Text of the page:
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I Care About Eight Alleged Victims, Not Jian's "Due Process"

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Due process is a concept I wish I could believe in. By definition due process is "the legal requirement that the state must respect all of the legal rights that are owed to a person." For Jian Ghomeshi's story I think it's safe to say due process has to do with his right to be "presumed innocent until proven guilty according to law in a fair and public hearing by an independent and impartial tribunal."

So we should assume Jiam Ghomeshi is innocent until he has had his day in court. Not only that, at least going by the reaction to this story, we should all just shut up and wait until someone goes to the police because, as we all know, if there's no charges the women are all lying. All eight of them. Until then, let support for Jian echo down from the hallowed halls of Parliament right after a terrorist attack along with demands we wait until charges are laid, due process takes its course, and wonder aloud whatever happened to innocent until proven guilty.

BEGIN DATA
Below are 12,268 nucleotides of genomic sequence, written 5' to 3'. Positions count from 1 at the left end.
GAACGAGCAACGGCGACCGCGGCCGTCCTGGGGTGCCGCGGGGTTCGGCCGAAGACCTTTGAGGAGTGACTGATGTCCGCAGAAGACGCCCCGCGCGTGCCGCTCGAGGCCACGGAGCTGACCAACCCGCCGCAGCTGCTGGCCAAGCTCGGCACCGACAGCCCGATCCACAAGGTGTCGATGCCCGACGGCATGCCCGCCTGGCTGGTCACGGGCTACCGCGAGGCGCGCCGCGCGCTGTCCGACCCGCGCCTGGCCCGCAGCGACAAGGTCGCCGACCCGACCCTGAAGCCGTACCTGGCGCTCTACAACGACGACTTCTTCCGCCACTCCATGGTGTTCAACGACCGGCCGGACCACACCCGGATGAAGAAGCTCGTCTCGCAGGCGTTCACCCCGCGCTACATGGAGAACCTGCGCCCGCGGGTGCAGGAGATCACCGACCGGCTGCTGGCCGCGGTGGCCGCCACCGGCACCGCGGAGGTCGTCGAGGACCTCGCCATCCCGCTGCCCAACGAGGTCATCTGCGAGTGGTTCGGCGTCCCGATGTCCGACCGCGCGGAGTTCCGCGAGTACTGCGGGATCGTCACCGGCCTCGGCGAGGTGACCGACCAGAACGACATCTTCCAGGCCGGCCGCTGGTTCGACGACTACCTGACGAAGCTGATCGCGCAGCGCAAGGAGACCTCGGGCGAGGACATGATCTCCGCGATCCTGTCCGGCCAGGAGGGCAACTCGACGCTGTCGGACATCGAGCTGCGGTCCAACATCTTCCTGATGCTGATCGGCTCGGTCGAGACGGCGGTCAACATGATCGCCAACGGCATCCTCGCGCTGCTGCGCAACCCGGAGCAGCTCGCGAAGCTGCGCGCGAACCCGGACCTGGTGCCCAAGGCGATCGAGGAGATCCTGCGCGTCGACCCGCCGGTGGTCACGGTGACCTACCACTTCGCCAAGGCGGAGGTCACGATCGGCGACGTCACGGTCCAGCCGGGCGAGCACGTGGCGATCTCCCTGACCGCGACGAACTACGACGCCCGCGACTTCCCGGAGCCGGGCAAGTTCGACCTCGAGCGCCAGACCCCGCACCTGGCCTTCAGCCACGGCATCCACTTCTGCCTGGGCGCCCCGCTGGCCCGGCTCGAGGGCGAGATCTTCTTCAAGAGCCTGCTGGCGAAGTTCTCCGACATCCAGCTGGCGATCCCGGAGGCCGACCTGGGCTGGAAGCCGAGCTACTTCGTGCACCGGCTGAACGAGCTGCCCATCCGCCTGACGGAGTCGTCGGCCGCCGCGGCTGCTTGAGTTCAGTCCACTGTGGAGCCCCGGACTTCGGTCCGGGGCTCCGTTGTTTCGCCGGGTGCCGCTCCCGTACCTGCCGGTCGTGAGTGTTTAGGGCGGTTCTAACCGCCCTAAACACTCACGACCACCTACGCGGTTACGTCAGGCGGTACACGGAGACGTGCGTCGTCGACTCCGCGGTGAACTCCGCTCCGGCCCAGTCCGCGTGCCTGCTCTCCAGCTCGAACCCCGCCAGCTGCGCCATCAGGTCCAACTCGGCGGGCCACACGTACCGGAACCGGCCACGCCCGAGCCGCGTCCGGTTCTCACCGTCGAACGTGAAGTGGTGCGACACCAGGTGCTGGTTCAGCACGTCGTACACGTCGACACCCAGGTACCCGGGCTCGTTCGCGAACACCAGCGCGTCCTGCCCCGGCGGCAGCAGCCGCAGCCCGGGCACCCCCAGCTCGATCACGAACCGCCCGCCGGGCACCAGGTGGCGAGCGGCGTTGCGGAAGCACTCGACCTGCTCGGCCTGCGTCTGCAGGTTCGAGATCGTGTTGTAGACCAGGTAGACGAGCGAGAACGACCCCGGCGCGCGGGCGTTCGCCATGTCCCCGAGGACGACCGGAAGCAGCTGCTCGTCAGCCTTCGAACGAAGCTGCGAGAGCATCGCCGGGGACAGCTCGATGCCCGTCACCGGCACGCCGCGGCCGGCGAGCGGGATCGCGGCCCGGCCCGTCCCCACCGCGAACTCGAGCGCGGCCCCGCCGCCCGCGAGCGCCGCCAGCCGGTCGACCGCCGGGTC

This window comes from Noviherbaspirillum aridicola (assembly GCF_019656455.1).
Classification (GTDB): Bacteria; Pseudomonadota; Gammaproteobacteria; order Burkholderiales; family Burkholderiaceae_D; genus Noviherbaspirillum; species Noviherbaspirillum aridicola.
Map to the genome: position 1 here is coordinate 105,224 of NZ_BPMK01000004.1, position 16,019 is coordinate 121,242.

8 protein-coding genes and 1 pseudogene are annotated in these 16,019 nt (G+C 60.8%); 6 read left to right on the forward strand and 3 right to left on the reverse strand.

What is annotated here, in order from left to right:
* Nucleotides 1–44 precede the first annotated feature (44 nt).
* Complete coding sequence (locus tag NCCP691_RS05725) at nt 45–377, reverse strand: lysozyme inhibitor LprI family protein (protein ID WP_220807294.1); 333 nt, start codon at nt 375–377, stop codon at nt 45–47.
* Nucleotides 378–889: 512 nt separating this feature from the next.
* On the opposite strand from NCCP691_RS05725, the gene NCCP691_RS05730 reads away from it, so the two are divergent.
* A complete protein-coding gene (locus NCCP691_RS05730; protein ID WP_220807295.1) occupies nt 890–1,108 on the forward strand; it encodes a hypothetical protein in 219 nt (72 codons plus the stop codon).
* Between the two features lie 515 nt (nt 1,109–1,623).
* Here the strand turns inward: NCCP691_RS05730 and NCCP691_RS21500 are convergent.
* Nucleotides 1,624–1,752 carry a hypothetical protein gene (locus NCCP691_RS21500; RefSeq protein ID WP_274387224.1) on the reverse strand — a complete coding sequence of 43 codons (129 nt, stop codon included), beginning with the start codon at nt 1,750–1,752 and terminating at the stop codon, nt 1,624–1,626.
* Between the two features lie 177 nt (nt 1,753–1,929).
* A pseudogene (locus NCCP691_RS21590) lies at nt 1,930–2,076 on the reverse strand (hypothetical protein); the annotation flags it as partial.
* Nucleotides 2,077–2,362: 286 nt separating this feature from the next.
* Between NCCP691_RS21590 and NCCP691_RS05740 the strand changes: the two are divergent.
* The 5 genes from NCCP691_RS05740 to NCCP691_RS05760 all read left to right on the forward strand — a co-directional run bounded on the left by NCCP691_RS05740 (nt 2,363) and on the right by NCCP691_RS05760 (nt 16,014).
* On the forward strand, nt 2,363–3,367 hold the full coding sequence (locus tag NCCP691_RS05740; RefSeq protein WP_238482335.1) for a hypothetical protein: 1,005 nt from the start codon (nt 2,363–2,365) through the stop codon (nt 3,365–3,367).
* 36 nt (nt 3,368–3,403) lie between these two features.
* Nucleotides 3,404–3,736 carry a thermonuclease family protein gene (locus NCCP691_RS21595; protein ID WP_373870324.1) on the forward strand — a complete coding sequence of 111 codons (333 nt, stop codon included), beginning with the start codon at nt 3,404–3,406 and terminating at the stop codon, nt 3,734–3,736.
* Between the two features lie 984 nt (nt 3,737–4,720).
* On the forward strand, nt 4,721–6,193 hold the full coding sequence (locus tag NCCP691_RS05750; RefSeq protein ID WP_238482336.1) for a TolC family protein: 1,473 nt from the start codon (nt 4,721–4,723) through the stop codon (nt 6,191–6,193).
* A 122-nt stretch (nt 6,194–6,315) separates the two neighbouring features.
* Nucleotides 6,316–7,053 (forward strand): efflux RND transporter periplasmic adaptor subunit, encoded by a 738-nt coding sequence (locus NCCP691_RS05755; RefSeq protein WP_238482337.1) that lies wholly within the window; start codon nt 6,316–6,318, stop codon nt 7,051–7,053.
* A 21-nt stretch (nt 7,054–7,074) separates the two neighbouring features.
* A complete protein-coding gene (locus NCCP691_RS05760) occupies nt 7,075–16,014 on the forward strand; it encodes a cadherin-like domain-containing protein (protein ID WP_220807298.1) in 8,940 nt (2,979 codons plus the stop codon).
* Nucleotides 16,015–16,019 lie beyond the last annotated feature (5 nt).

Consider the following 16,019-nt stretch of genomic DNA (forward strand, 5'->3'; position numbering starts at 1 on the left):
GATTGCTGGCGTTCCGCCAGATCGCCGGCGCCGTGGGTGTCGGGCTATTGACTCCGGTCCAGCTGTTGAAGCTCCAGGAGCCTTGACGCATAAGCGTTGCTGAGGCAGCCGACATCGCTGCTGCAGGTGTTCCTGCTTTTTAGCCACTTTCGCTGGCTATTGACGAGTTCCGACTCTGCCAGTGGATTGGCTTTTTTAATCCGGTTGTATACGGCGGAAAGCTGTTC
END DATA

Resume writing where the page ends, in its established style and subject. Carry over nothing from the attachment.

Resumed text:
You see this is Canada, and in Canada trial by the media is hardly due process.

Due process. The very saying leaves us thinking about courts, lawyers, police officers, and forensic CSI-type people walking around with little flashlights picking up hairs and getting to the bottom of what happened. Holding criminals responsible and giving victims a sense of justice.

I wonder if the people who believe that bullshit are paying attention at all.

You see, when it comes to sexual violence due process means something else all together. It means something ugly, broken, and so horrifically dysfunctional nine out of ten victims don't even bother calling the police and nine out of ten who do are left wishing they hadn't. Due process for victims of sex crimes means doubting detectives, hostile lawyers, and a court process that leaves nearly every victim who comes forward feeling like they've been assaulted all over again -- even if the case is won.

Community Activist Sandy Garossino recently published a list of questions the women in this case could expect to be asked if they went to the police. Read it over and ask yourself how you would feel being asked how much did you drink, let's talk about your drug use, are you seeing a psychiatrist, why is there a photo of you partying on Facebook, do you have any piercings or tattoos, this wasn't your first experience with rough sex was it, why didn't you take this to the police immediately, and are you trying to get money out of this man?

Publisher Jill Amery was the victim of a break and enter and violent sexual assault in Toronto in 1997. During the trial (thanks to DNA), the defence "tried to spin it that I had picked up this man in a bar in order to make my boyfriend jealous." Her boyfriend later broke up with her.